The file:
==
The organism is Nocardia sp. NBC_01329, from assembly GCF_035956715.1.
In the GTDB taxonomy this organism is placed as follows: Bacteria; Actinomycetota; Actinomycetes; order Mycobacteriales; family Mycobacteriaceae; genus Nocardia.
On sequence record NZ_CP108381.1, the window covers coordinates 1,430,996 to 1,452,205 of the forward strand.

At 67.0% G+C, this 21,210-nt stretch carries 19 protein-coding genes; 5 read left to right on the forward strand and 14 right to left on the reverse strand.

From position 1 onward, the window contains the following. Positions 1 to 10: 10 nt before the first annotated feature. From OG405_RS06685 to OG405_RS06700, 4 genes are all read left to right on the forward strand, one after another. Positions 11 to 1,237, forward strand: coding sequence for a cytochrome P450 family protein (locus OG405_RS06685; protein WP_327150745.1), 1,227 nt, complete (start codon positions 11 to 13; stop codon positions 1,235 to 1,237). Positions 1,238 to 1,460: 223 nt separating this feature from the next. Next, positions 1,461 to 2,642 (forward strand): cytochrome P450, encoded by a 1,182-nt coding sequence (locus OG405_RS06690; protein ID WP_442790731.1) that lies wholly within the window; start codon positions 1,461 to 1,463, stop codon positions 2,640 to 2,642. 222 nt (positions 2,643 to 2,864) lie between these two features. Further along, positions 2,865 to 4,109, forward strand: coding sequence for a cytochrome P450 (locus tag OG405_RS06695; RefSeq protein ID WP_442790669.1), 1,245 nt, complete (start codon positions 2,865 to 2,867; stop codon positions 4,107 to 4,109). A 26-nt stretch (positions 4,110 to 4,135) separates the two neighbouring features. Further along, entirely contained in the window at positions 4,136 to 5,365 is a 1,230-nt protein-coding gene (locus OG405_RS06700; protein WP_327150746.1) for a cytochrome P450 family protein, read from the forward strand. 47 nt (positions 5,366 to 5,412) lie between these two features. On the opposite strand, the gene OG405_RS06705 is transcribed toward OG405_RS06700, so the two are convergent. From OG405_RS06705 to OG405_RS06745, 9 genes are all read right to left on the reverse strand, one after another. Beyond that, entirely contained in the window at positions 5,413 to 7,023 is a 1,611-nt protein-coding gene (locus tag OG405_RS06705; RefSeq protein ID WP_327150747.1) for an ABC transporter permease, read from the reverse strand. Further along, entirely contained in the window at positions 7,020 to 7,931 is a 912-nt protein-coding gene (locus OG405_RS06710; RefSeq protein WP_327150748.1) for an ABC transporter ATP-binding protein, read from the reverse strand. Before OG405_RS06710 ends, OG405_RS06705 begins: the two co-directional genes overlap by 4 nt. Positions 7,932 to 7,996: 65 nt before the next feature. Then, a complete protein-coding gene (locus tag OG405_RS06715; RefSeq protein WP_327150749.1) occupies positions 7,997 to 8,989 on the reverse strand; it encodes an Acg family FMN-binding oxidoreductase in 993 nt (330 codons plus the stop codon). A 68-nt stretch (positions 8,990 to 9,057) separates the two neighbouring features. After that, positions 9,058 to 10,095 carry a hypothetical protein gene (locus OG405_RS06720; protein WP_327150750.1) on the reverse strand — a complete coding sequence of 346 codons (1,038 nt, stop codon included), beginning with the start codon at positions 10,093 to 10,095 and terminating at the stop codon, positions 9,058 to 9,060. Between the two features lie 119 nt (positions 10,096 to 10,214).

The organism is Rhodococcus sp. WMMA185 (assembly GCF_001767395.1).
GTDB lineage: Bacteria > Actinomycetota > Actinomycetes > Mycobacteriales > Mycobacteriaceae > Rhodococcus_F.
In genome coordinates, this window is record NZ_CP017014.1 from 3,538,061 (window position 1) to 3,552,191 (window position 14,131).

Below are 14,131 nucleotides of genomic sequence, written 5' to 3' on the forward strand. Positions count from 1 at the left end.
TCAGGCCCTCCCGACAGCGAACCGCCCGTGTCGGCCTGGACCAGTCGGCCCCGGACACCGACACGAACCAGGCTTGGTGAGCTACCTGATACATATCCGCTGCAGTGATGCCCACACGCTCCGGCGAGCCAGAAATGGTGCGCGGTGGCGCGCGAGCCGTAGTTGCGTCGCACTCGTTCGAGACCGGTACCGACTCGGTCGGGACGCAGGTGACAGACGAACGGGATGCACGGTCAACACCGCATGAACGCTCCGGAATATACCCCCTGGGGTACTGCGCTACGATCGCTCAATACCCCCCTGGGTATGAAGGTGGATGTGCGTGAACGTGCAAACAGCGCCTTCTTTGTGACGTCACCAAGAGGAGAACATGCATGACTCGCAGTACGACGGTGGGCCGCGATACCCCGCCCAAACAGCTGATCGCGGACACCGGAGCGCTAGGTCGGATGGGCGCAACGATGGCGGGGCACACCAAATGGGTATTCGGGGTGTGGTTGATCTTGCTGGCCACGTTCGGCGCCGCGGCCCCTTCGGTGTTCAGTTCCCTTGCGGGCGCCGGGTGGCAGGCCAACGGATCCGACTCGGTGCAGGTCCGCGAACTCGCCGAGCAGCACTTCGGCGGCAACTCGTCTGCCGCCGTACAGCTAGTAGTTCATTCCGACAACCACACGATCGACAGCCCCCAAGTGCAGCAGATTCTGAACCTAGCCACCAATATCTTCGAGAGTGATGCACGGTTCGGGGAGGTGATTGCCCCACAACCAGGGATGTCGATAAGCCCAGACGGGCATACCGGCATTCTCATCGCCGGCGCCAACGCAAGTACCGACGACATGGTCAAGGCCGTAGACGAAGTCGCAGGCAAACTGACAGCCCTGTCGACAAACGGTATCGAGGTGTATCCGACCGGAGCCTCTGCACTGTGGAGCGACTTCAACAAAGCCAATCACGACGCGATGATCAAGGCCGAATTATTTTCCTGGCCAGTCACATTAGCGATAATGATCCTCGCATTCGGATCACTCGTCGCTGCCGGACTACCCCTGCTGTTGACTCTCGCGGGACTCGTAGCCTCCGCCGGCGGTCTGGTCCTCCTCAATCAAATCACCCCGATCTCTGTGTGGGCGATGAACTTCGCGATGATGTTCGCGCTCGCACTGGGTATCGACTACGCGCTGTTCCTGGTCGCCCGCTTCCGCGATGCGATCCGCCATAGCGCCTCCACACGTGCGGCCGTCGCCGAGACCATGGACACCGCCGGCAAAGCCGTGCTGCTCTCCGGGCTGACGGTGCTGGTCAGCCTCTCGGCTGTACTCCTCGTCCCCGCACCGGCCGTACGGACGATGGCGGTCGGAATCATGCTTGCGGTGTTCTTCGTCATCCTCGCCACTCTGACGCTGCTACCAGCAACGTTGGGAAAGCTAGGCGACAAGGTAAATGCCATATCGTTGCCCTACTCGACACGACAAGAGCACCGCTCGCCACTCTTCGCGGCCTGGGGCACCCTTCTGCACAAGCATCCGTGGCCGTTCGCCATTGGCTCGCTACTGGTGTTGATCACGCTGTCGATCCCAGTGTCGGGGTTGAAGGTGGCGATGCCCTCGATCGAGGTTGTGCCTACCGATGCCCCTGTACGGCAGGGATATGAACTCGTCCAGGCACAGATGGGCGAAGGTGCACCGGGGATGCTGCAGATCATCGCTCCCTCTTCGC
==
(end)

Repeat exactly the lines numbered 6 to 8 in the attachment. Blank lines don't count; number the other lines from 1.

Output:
The organism is Rhodococcus sp. WMMA185 (assembly GCF_001767395.1).
GTDB lineage: Bacteria > Actinomycetota > Actinomycetes > Mycobacteriales > Mycobacteriaceae > Rhodococcus_F.
In genome coordinates, this window is record NZ_CP017014.1 from 3,538,061 (window position 1) to 3,552,191 (window position 14,131).